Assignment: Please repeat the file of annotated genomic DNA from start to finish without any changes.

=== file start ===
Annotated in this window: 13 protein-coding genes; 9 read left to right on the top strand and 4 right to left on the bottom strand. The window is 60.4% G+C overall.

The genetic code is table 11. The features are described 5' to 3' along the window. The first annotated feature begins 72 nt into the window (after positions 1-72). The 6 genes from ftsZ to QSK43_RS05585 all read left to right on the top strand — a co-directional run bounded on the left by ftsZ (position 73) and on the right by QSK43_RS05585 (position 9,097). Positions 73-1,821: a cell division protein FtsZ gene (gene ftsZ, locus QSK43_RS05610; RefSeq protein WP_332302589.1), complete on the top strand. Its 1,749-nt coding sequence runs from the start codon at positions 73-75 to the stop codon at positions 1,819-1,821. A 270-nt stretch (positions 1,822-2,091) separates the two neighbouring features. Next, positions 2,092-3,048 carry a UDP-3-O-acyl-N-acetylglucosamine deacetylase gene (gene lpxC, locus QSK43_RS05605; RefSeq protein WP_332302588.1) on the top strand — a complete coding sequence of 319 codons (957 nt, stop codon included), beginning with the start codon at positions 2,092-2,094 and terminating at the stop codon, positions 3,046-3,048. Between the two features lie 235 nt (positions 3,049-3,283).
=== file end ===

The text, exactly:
Annotated in this window: 13 protein-coding genes; 9 read left to right on the top strand and 4 right to left on the bottom strand. The window is 60.4% G+C overall.

The genetic code is table 11. The features are described 5' to 3' along the window. The first annotated feature begins 72 nt into the window (after positions 1-72). The 6 genes from ftsZ to QSK43_RS05585 all read left to right on the top strand — a co-directional run bounded on the left by ftsZ (position 73) and on the right by QSK43_RS05585 (position 9,097). Positions 73-1,821: a cell division protein FtsZ gene (gene ftsZ, locus QSK43_RS05610; RefSeq protein WP_332302589.1), complete on the top strand. Its 1,749-nt coding sequence runs from the start codon at positions 73-75 to the stop codon at positions 1,819-1,821. A 270-nt stretch (positions 1,822-2,091) separates the two neighbouring features. Next, positions 2,092-3,048 carry a UDP-3-O-acyl-N-acetylglucosamine deacetylase gene (gene lpxC, locus QSK43_RS05605; RefSeq protein WP_332302588.1) on the top strand — a complete coding sequence of 319 codons (957 nt, stop codon included), beginning with the start codon at positions 2,092-2,094 and terminating at the stop codon, positions 3,046-3,048. Between the two features lie 235 nt (positions 3,049-3,283).